I said in my last 3 part review that I loved Pirate’s Price because it was Han Solo through someone else’s eyes. While that premise doesn’t totally work here, I did find myself missing that extra layer to the character. Because Han Solo played straight is always kind of the same each time. Gunslinger, fast-talking, can get out of anything. Plus there’s a decided lack of tension because The Empire Strikes Back is still a couple of years away from the events of this book, so we know he’s going to stick around. That’s not to say this is a bad book. Just a…familiar one.
Also, towards the end of the book, they tie it in to the Force Awakens so explicitly I actually made a noise when it clicked for me. Han Solo is the one telling the story, at a cantina, to a table full of rougher types. Right at the end he correctly identifies them as members of the Irving Boys, the Guavians or as working for Ducain. All names I recognized from the scene aboard his freighter in The Force Awakens when a whole bunch of names are being thrown around (no Kanjiklub though).I suppose this was the “hint” in the book for Episode 7, as each book in this series promises. But because I’ve seen it so many times, seeing the names spelled out like that was pretty jarring.
Chewie has blue eyes apparently? Who knew? (Everyone but me, probably)
Also, Chewie already has a medal from the Battle of Yavin. He’s holding it at the beginning of this book. I feel weirdly vindicated.
This one, like the Luke story, ALSO ends on the ambiguous note of a potential sequel. When asked what happened to Alecia Beck, Han simply says that that’s for next time. What’s with all the next times, tell me now!!
Moving Target by Cecil Castellucci and Jason Fry
Jumping ahead in the timeline a bit to between The Empire Strikes Back and Return of the Jedi, it’s time for Princess Leia to have an adventure of her own. After suffering losses at the Battle of Hoth and barely slipping out of the Empire’s grip on Cloud City, Leia and the rest of the Rebellion are on the run. With Luke hiding from the Empire on a different vessel and occupied with his own Jedi training, Leia is left alone to consider next steps both in terms of the Rebellion and in terms of what she herself wants (remember, Han is frozen in carbonate by this point).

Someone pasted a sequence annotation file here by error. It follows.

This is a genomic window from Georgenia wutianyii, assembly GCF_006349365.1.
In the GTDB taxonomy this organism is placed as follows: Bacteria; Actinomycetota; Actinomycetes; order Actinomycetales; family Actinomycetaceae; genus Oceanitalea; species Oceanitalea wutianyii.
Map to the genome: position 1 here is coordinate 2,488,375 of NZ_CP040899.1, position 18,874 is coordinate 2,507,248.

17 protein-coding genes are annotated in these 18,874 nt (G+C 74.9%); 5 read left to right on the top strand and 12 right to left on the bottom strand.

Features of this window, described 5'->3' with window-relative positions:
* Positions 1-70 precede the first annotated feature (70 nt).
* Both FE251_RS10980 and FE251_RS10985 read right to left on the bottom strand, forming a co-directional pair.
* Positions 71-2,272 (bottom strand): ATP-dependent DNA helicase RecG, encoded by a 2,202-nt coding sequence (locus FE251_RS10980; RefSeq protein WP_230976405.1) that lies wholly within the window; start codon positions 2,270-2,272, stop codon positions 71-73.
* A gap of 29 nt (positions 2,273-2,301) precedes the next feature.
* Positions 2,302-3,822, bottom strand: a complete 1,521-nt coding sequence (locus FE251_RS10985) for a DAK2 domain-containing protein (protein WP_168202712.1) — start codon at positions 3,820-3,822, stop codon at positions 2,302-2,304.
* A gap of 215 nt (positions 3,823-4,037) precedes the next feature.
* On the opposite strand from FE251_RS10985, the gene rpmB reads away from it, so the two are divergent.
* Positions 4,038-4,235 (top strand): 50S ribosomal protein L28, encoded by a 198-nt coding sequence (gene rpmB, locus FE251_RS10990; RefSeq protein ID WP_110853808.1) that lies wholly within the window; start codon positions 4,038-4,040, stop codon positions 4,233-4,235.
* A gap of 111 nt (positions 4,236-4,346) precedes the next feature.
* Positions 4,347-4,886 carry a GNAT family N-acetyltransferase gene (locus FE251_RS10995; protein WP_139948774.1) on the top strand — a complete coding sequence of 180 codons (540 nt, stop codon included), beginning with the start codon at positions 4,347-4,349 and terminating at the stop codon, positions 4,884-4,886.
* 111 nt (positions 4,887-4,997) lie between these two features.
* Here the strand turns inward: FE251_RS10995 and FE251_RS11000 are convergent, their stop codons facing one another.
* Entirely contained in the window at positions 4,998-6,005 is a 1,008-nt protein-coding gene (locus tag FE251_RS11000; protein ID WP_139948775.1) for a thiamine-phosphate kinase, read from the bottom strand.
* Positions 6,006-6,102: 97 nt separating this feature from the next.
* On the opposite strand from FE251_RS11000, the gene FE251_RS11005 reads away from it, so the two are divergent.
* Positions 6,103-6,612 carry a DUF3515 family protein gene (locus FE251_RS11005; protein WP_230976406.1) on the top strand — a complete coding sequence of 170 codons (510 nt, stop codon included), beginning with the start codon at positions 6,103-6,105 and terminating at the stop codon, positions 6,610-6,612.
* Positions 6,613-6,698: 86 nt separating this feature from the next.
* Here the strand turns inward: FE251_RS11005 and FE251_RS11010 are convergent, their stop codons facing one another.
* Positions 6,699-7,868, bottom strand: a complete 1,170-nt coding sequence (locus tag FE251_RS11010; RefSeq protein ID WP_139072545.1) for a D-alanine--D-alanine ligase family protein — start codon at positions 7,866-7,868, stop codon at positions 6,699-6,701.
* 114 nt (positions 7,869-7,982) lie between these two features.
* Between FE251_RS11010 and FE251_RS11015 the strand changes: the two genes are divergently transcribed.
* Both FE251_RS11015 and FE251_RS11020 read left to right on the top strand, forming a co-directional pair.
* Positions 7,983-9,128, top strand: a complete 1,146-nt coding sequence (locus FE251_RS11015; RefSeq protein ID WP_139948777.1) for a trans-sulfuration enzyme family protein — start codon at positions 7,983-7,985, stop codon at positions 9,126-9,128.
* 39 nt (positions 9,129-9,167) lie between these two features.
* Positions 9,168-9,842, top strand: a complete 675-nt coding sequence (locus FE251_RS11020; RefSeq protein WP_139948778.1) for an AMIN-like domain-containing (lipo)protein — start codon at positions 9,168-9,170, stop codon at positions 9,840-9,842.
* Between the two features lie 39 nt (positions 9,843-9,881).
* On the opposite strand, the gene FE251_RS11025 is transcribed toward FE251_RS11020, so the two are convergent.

But she doesn’t have too much time to dwell on her feelings. She has her duty to the cause. The Rebellion has received word that the empire is building a second Death Star over Endor and they need time to amass a fleet without being seen. They propose that beacons broadcasting messages the Empire can already decrypt be placed far from where they actually want to build their fleet, calling for any ships willing to help to meet nearby, to draw Imperial attention. Since Princess Leia is a high value target, she volunteers to go place the beacons herself with a team, to ensure that’s where their attention stays. She embarks on the mission with her small crew, wrestling with the knowledge of how important her job is, but also the immorality of asking people to meet up somewhere where they are likely to die.
Of the three books in this “series”, I liked this one the best. The stakes felt a lot higher, because they weren’t personal physical stakes. There’s no life-or-death tension for any of these characters, we know they’ll be in the next movie. But this one instead gives Leia personal moral stakes, because she knows she is asking people to give their lives for the cause, while also knowing she’s leading them to almost certain death. The mission is so top secret, half her crew doesn’t even know about it, meaning she doesn’t even have the benefit of a team all reassuring her that she’s doing the right thing. There was real tension for me in wondering whether she was actually going to go all the way through with the plan, and I was not disappointed in the outcome.
I loved the different environments of the worlds they visit to place beacons on. My personal favourite was the beach/touristy world of Sesid, first of all because we don’t usually see leisure environments in Star Wars, and second of all because when they need to buy disguises, Nien Nunb suggests Leia wear a brown bikini with gold trim (which sounds an awful lot like a certain gold bikini). For the record, she hates the idea.
Lokmarcha, one member of Leia’s crew, and the most military/hardline of them all, is of the opinion that all Imperials should face war criminal charges at the end of it all. Even the ones working at desks doing menial jobs. And if that isn’t the most dudebro internet troll thing I’ve ever heard in a work of fiction, I don’t know what is.